• 504 loans: These loans are used to buy fixed assets such as land, machinery and buildings. Also known as CDC 504 loans, they involve a partnership between a lender and a Certified Development Company (CDC). The SBA guarantees the CDC portion of the loan up to $5 million.
  • Microloans: If you’re just starting your business, an SBA microloan might be easier to qualify for than the 7(a) or 504. These loans up to $50,000 may be used for working capital or the acquisition of supplies or capital.
  • Military Reservist Economic Injury Disaster Loan: While the MRIEDL isn’t specifically for veterans, the low-interest loan program is aimed at small businesses — veteran-owned or not — that cannot fulfill their usual and necessary operating expenses due to essential personnel being called to active duty in the military reserve. It’s one of several disaster loans available to businesses through the SBA, with funding generally available up to $2 million.

Navy Federal Credit Union

Navy Federal, where membership is restricted to those with military connections, offers a full suite of business loans and lines of credit. Veteran borrowers may feel most supported by a lender familiar with the challenges veteran entrepreneurs face. Credit unions also generally offer lower rates than other types of lenders.

Veterans Business Fund

The Veterans Business Fund is not yet operable, but will begin giving loans when it has completed fundraising. The nonprofit is designed to help veterans who don’t possess the capital required by other funders as a baseline for eligibility for business loans. VBF will provide non-interest-bearing loans with favorable repayment terms so that veteran-owned businesses can secure additional capital.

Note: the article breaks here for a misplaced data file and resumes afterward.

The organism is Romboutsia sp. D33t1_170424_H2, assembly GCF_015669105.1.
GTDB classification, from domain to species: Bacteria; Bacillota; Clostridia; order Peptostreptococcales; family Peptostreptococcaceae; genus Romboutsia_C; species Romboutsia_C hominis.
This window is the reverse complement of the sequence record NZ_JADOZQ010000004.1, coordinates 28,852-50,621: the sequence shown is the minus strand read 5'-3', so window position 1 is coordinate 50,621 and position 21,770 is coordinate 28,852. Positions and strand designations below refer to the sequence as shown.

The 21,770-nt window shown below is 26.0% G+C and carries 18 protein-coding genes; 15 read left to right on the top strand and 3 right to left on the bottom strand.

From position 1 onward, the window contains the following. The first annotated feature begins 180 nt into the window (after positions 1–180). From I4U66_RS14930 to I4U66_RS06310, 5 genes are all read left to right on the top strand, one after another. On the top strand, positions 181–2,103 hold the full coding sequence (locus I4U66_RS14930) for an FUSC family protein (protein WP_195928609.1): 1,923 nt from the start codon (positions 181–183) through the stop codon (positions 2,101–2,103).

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State small business programs

In addition to federal business loans and national lenders, many states provide incentives for veteran-owned businesses. These are sometimes found in states with large military installations, but other states simply want to attract startup business owners. Here’s a sampling of state programs we found — check with your state’s commerce department to see if it has a similar program.

Maryland – Hire Our Veterans Tax Credit

This program isn’t exclusively for veterans, but small business owners who hire a qualified veteran are eligible for an income tax credit equal to 30% of that employee’s first $6,000 in wages. See details here.

Nevada

Veterans are eligible for federal set-asides as we mentioned earlier, but your state may give preference to veteran-owned businesses when it comes to state contracts. See more information on doing business with the state of Nevada, but you can also check with your state’s department of veterans services.

Advantage Illinois

Illinois offers several loan programs for small business owners, including Advantage Illinois. Though not exclusively for veterans, veteran-owned businesses would be eligible for potentially greater loan amounts in Advantage Illinois’ Participation Loan Program.